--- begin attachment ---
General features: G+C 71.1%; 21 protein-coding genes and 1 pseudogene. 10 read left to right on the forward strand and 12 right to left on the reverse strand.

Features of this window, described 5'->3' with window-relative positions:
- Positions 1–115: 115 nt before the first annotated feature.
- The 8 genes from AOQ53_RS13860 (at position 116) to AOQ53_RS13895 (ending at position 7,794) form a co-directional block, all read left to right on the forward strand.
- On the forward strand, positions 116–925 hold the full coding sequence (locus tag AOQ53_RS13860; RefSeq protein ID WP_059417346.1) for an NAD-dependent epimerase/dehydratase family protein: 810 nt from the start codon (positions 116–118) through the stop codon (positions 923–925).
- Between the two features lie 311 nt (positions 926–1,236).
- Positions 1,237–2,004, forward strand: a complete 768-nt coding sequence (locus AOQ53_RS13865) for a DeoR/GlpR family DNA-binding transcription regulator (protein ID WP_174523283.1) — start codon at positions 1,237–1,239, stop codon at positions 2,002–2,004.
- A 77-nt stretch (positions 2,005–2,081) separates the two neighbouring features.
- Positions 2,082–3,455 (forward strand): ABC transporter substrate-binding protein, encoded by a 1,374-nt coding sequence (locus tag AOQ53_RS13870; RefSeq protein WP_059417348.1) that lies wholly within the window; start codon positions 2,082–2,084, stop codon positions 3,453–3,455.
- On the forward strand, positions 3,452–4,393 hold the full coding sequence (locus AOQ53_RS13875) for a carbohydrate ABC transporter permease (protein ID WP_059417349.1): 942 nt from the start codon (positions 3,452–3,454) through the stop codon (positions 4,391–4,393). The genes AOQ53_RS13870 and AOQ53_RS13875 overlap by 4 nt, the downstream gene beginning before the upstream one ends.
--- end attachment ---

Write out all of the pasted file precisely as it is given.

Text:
General features: G+C 71.1%; 21 protein-coding genes and 1 pseudogene. 10 read left to right on the forward strand and 12 right to left on the reverse strand.

Features of this window, described 5'->3' with window-relative positions:
- Positions 1–115: 115 nt before the first annotated feature.
- The 8 genes from AOQ53_RS13860 (at position 116) to AOQ53_RS13895 (ending at position 7,794) form a co-directional block, all read left to right on the forward strand.
- On the forward strand, positions 116–925 hold the full coding sequence (locus tag AOQ53_RS13860; RefSeq protein ID WP_059417346.1) for an NAD-dependent epimerase/dehydratase family protein: 810 nt from the start codon (positions 116–118) through the stop codon (positions 923–925).
- Between the two features lie 311 nt (positions 926–1,236).
- Positions 1,237–2,004, forward strand: a complete 768-nt coding sequence (locus AOQ53_RS13865) for a DeoR/GlpR family DNA-binding transcription regulator (protein ID WP_174523283.1) — start codon at positions 1,237–1,239, stop codon at positions 2,002–2,004.
- A 77-nt stretch (positions 2,005–2,081) separates the two neighbouring features.
- Positions 2,082–3,455 (forward strand): ABC transporter substrate-binding protein, encoded by a 1,374-nt coding sequence (locus tag AOQ53_RS13870; RefSeq protein WP_059417348.1) that lies wholly within the window; start codon positions 2,082–2,084, stop codon positions 3,453–3,455.
- On the forward strand, positions 3,452–4,393 hold the full coding sequence (locus AOQ53_RS13875) for a carbohydrate ABC transporter permease (protein ID WP_059417349.1): 942 nt from the start codon (positions 3,452–3,454) through the stop codon (positions 4,391–4,393). The genes AOQ53_RS13870 and AOQ53_RS13875 overlap by 4 nt, the downstream gene beginning before the upstream one ends.